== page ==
Lek, who is of Malaysian Chinese descent, was born in Frankfurt and is now based in London. He came to speculative world-building through architecture, which he studied at Trinity College at Cambridge and at Cooper Union. Rendering led to his fascination with generating illusions of place using the crisp stylings of open-world games. The results, not unlike franchises, are often cumulative, with past narratives surfacing within new ones. “It’s all a mixture of speculation, half-remembered things you read somewhere, and then some attempts at invention or thought experiments,” Lek explains.

A film still from a film depicting a celestial view of a vibrant, electric blue galaxy with stars scattered across the sky, overlaid text reading "Fate is not fair".

Lawrence Lek, Geomancer, Film Still, 2017

Courtesy Sadie Coles HQ. Commissioned for the Jerwood/FVU Award.

Farsight, for instance, is the all-devouring tech giant in several works. It not only manufactures self-driving cars, but also AI satellites, as in "Geomancer" (2017), in which the eponymous orbiting body autonomously develops artistic aspirations after being decommissioned. In "AIDOL" (2019), Farsight runs a record label that demands upbeat, crowd-pleasing hits from an idol (a timeless storyline whose present, IRL chapter is the TikTokification of the music industry). Geomancer reappears, too, to ghostwrite for the singer, using algorithmic prowess to save her from unfollows and obscurity.The concerns at the heart of Lek’s sagas—the implications of AI on agency, creativity, authorship, and legacy—are gamely invoked in what is perhaps his most well-known work, his pivotal video essay "Sinofuturism: 1839–2046" (2016). The hour-long spectacle lays the ideological foundations for his dehumanized, competition-driven environments, describing the rise of an AI who embodies stereotypes of Chinese culture, including computing, copying, gaming, and gambling. Analogizing deep learning and China’s techno-industrial power, Lek offers a matter-of-fact logics of survival. Who needs genius when you have infinite bandwidth?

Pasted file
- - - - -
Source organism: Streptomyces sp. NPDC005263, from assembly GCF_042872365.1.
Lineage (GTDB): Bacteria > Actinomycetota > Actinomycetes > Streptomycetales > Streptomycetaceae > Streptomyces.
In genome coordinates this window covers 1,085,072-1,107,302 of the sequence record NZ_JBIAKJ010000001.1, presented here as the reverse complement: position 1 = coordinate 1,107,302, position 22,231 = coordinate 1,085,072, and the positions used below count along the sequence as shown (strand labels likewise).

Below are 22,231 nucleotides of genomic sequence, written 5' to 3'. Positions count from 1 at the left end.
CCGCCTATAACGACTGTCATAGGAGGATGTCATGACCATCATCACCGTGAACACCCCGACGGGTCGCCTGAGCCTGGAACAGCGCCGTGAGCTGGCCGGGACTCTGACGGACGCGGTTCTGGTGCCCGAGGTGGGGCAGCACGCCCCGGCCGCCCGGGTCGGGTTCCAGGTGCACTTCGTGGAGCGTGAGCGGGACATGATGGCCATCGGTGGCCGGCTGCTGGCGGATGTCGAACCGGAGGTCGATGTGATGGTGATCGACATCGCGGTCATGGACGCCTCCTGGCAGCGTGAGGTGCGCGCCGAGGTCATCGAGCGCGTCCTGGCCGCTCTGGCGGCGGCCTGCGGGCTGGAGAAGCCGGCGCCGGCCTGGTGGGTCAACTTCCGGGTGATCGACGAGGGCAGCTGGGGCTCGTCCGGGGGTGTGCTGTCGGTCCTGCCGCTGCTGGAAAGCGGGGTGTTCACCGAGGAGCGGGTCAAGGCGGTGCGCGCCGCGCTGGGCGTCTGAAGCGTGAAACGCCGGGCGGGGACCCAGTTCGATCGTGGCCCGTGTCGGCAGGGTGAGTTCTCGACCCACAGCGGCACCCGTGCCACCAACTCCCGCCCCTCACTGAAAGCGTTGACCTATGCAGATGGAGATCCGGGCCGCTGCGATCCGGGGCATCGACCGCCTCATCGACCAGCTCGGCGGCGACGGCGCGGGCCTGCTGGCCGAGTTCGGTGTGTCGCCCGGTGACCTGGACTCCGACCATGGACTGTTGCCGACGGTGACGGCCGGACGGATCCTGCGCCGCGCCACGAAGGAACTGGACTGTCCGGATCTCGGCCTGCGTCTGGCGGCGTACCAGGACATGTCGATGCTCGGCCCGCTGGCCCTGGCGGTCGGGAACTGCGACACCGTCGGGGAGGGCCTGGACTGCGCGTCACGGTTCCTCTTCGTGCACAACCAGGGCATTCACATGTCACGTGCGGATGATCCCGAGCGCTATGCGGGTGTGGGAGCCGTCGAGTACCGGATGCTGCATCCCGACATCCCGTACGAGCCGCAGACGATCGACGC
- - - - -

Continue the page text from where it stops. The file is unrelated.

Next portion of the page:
Still, the all-knowing nonhumans in Lek’s worlds have familiar desires. They engender empathy with the other, siting us within more nuanced visions of technological advancement. Geomancer faces planned obsolescence; Black Cloud is having a rough time as a powerless product of the system. When the latter seeks healing through Guanyin, they reveal their craving for freedom. The app asks Black Cloud to imagine themself as a wild fox, a creature with a body and soul, or, put another way, with limitations. It is a poignant, if melancholic, moment of possibility—one that offers a different sort of AI awakening.

“With "Black Cloud" and future stuff, I’m interested in deeper questions about healing and empathy, psychological depth, and what it is for another consciousness to feel these things,” says the artist. “It just so happens that it’s made in a video game, it just so happens that it can be set in the future.”